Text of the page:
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RTE cannot be restricted to select few

Harish Dhillon’s article, “Not for select few” (April 20) was apt. Rather than wasting our energies in opposing the Right to Education Act, we should make a virtue of necessity and start working on how we will cope with the changes that are going to come with its implementation.

There is no gainsaying the fact that with the introduction of the Right to Education Act, the number of school-going children is bound to increase manifold and the present capacity is totally inadequate to take in all the children.

Moreover, new schools cannot be established overnight. So, some sort of selection process is inevitable. However, testing new entrants or their parents would create psychological problems for the children who may be denied admissions.

The writer has candidly accepted the unavoidable impact of the recommendations by powerful politicians, bureaucrats and board members, etc in the admission process. Thus, the best method to admit children would be through a public draw. It certainly eliminates the chances of unfairness and the trauma of failure. Educational institutions must be instructed by the authorities concerned to adopt this method of admission.


IPL connection

One cannot but agree with the succinct observation in the editorial Crossed wires over IPL (April 23) that it “has caused perceptible fissures in the relationship between the Congress and the NCP.”

The IPL drama unfolding by the minute in full public glare may have triggered the latest rift between the two consenting partners in this marriage of convenience, but the alliance between them has never been comfortable ever since its formation.

The divorce, however, is not likely to happen any time soon for the simple reason that the survival of UPA-2 is at stake. The Congress cannot afford to jettison the NCP just yet — IPL gate or no IPL gate! Power, after all, is a great and dependable adhesive.

DR M K BAJAJ, Zirakpur


The IPL controversy has posed a new challenge to the UPA government amidst challenges of Maoists and price rise. Laxity in the auditing of IPL finances has led to the messy situation.

While one expects an early solution to the IPL mess, it may take some time due to financial irregularities of hefty sums involved which could lead to possible court cases.

Selling of Kochi and Pune franchises raised many eyebrows which reflected unsolicited corporate greed. As the details are emerging, the IPL affair seems to be a cocktail of corrupt practices. While Lalit Modi remains in deep trouble, all responsible for malpractices should be de-linked irrespective of their position within the IPL or outside.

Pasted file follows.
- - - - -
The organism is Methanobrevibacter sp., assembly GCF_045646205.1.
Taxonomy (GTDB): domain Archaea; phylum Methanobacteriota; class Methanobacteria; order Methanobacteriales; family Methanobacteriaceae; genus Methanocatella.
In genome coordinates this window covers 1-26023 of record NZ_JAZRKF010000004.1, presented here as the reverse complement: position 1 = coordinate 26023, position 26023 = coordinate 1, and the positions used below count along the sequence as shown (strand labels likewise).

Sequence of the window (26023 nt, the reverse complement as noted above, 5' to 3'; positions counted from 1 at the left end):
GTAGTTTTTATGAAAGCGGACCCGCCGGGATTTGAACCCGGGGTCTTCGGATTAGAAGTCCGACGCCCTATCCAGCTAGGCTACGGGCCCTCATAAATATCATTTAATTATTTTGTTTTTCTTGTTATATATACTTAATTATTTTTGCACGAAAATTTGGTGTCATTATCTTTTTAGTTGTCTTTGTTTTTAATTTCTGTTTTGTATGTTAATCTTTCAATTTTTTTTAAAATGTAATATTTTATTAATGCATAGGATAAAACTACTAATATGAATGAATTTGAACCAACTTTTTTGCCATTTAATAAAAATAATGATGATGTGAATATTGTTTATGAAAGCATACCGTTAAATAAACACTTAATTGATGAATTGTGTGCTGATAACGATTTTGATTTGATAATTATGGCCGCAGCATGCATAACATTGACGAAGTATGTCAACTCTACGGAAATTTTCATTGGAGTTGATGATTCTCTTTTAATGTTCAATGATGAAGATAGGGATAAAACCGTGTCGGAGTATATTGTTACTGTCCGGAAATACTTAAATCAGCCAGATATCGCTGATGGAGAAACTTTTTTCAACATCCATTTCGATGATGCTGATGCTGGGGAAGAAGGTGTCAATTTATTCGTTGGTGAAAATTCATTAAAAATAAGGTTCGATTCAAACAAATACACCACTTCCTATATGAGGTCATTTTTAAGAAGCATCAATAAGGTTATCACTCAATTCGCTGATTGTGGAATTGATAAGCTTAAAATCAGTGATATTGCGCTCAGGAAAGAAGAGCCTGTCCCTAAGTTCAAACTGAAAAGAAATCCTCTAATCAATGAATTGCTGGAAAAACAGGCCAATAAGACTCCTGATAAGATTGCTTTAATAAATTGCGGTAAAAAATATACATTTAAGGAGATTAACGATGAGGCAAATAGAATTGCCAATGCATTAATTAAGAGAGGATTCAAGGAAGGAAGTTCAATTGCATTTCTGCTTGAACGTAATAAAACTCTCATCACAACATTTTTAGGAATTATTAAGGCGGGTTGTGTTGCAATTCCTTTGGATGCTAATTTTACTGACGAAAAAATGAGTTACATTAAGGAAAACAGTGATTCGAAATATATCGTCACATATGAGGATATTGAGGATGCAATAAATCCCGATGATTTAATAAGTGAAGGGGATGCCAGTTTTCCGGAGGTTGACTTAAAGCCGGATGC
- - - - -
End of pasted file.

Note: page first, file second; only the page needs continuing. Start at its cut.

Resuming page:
Its future editions should not be exploited to fill up the coffers of rich and powerful in the business and politics for the sake of entertainment.

Dr SANJIV GUPTA, Perth, Australia

Defiant khaps

The Constitution guarantees several fundamental rights to our citizens. These rights also include the right to life and liberty. The government and its different organs are duty bound to create conditions in which citizens can enjoy these rights (editorial, Defiant as ever, April 15).

The way Manoj and Babli were murdered in Haryana clearly exhibited that the Haryana government failed to create conditions in which Manoj and Babli could enjoy their right to liberty and live peacefully. The judiciary’s judgment to punish the murderers has restored the faith of the people.

But the recent utterances by some of the khap leaders at Kurukshetra have disturbed right-thinking members of the civil society in Haryana.

Its recent demand for an amendment in the Hindu Marriage Act, 1955 so as to prohibit the solemnisation of marriages within the same gotra as well as between inhabitants of the same village is not only ridiculous but against the constitutional and liberal values of the modern age. It is a clear violation of the fundamental rights.

The demand is against the spirit of the preamble of the Constitution that declares liberty, equality, fraternity and justice as our national ideals. The demand goes against the principles of the liberal education being imparted to our young boys and girls in schools and colleges.

The strange situation is creating conflicts in the minds of the young ones. The need of the hour is that the Haryana government must realise the seriousness of the problem and guarantee to create conditions in which young couples are able to enjoy liberty and live with peace.




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